On the 7th of November, newly established society Manchester Open Mind Network played host to a panel of anxiety experts, aiming to discuss the causes and solutions of the condition for student sufferers.
Anxiety and related conditions such as PTSD have become a huge problem amongst young people, with an estimated 20 per cent of students expected to experience some form of mental health illness during their times at university. Unfortunately, the panel also discussed how 35 per cent of those living with a condition will not seek help. Thus, the event aimed to combat this issue by challenging the stigma surrounding mental health.
The event had an excellent turn out, with the room easily becoming filled within the first ten minutes. Each speaker talked through their own experiences with anxiety and depression, giving moving accounts of how this affected their lives and, most importantly, how they learnt to combat the condition. Three main coping mechanisms were explained: Mindfulness; Counselling and Cognitive Behavioural Therapy (CBT).
Esteemed hypnotherapist Dianne explained how the mind works in a triangular manner, with thoughts, emotions and actions being directly interconnected and interdependent on each other. She went into detail about how anxiety occurs when the brain becomes trapped in a cycle of thoughts and feelings, with an inability to complete actions. Dianne advised that the best way to tackle this problem was to exercise ‘mindfulness’ by focussing on your safety and security in the present moment, rather than worrying about potential issues in the future.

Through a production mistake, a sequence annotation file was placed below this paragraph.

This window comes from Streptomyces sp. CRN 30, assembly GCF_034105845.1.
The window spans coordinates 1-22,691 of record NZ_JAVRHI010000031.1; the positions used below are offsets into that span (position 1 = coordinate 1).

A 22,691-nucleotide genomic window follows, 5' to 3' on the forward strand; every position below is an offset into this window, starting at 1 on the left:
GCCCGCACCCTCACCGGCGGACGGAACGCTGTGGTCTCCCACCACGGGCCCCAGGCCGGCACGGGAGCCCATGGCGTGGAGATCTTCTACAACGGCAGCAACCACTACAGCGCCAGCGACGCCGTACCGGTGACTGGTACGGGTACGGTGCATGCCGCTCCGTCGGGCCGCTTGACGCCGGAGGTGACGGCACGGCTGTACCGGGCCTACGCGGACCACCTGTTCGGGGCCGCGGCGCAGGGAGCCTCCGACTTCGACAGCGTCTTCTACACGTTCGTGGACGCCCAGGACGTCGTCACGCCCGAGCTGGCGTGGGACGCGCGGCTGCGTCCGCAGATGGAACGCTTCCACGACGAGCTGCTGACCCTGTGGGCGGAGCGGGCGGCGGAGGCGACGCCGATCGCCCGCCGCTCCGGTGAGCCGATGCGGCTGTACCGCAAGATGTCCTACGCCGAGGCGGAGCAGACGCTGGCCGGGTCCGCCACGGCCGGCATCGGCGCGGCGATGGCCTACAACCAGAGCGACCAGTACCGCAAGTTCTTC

After a few more speakers shared their experiences and combative strategies the event moved to a Q&A: here the panel discussed reasons as to why anxiety had become such a prominent issue amongst young people.
Some stated that this may be due to a feeling of disempowerment amongst youths, particularly in light of rising tuition fees and youth unemployment. Others also referenced how the internet had hugely contributed to an increase in anxiety amongst young people, as exposure to such vast amounts of information and broad range of opinions could be both confusing and intimidating.
In particular, the panel related the prominence of body dysmorphia, especially in young women, as attributable to the internet with images of celebrities’ ‘perfect bodies’ creating great pressure amongst young women to be thin.
Finally, the event closed with a speech from society members stating how a student could seek help if they were struggling with a mental health issue.
As 1 in 5 people suffer from anxiety in the UK, with women from 15-50, being the most likely to develop the condition, the need for student support has never be so great.
If you are concerned that you or a friend may be suffering from a mental health illness then you can contact Manchester Open Mind Network by liking their Facebook page and direct messaging them.
Equally, Student Advice Services (located on the bottom floor of the Students’ Union, next to Student Voice) run a drop in session where you can walk in and ask for free advice in a non-judgemental environment.
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